Second Queensland fruit fly discovered in Auckland suburb of Northcote

Kuo toe ma’u ‘i Nu’u Sila ‘a e lango hūhūkia ‘a ia ‘oku pehē ko Tonga pe he Pasifiki ‘oku ma’u ai ‘a e kalasi ko ‘eni’ Ko e tu’o ua ‘aki ‘eni hono ma’u ‘o e lango’ ni ‘i ‘Ōtala.

By Radio New Zealand

In total, five fruit flies have been found – three Queensland fruit flies and two Facialis fruit flies, which are native to Tonga, have been found in Ōtara.

The latest find was in what is known as Zone A and was 113 metres from where the first Queensland fruit fly was found, Biosecurity New Zealand said in a statement.

A significant trapping programme has been in operation on Auckland’s North Shore since the first Queensland fruit fly was discovered in Devonport on 14 February.

All traps on the North Shore have been checked. The traps in Zone A are checked daily for the first seven days after the find.

“This latest detection is further evidence that our surveillance programme is working and it is pleasing we still have no indication of an established breeding population,” Biosecurity New Zealand spokesperson Dr Catherine Duthie said.

She said the three Queensland fruitflies, which were all males, could have come from the same piece of discarded fruit and the focus would now be on checking fruit for a breeding population.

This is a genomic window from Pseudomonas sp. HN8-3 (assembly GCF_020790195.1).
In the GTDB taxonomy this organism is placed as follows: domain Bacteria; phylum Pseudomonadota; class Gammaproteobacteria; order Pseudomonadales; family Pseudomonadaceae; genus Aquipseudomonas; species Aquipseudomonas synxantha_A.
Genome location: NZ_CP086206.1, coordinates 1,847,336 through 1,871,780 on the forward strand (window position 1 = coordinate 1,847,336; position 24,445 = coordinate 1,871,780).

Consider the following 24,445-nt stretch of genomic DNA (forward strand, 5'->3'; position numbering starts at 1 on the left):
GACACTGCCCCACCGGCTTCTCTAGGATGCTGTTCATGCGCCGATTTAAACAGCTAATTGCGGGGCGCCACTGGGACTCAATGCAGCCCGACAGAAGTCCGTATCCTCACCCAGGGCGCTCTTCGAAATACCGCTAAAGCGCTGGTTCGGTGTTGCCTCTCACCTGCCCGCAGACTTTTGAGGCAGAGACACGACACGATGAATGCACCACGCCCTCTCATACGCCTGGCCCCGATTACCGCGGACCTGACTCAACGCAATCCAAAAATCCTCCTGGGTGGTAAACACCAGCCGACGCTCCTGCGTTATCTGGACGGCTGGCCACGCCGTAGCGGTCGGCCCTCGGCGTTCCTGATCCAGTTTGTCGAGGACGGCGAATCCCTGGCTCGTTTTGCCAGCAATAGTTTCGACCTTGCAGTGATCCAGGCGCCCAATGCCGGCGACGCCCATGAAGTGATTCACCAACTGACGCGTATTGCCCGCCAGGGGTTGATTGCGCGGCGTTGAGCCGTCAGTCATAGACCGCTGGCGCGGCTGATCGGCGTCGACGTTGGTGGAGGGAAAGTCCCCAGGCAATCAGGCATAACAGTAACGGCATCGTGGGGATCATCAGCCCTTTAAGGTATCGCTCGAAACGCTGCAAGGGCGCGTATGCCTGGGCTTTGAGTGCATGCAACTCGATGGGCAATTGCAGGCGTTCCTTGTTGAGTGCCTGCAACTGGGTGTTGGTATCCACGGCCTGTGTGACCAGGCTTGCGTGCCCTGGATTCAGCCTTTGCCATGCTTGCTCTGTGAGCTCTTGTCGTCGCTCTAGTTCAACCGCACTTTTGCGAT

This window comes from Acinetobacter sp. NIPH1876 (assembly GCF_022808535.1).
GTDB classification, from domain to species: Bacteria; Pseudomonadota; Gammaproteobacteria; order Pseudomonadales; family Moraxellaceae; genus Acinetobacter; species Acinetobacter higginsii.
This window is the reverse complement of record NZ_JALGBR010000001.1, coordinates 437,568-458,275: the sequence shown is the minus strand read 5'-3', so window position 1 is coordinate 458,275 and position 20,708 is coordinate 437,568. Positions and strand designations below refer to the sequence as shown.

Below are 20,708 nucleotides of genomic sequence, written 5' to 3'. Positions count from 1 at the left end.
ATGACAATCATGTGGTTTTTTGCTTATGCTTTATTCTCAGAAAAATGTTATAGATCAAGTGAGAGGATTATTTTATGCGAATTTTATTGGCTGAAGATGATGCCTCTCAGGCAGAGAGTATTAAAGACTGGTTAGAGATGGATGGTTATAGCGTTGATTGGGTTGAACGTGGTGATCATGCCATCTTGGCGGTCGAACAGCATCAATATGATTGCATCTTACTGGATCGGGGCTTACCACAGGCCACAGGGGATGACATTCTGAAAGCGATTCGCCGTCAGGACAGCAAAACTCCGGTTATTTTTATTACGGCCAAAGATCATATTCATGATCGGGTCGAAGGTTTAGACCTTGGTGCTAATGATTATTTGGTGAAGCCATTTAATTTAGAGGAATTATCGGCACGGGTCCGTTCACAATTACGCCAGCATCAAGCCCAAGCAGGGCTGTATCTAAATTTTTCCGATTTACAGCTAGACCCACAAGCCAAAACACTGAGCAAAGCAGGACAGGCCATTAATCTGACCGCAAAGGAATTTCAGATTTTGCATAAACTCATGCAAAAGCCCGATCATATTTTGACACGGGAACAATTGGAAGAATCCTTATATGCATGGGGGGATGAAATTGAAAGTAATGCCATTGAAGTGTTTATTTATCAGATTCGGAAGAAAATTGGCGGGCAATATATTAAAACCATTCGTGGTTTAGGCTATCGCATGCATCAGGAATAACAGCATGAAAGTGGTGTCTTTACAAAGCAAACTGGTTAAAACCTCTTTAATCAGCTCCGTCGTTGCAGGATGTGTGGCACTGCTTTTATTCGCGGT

“Our trapping and surveillance has been enhanced and this programme will find any further flies in the area.”

Biosecurity New Zealand has 140 staff, contractors and industry partners working on the response.

In addition to the trapping, they are collecting fruit from backyards in Zone A and checking it for larvae. More than 300kg of fruit have been inspected in a mobile laboratory, with no detections to date.

As the movement of fruit and vegetables from Zones A and B is restricted, staff and contractors are continuing to collect disposal bins for processing. Nearly three tonnes of fruit and vegetable waste has been collected from the three suburbs affected – the normal amount of fruit and vegetable waste in these areas.

Instead of putting waste in rubbish bins to be disposed of normally, the waste is being put into the special response bins for Biosecurity New Zealand to dispose of securely.

At the weekend, Biosecurity had a strong presence at the Ōtara Market, supported by community leaders, educating the public about the facialis fruit fly found in the suburb.

“The response and support from the public there was amazing, as it has been in Devonport and Northcote too,” said Dr Duthie.

“This is critical as we need the whole community to pull together on this type of biosecurity response.”

This article is republished under Kaniva’s partnership content agreement with Radio New Zealand.


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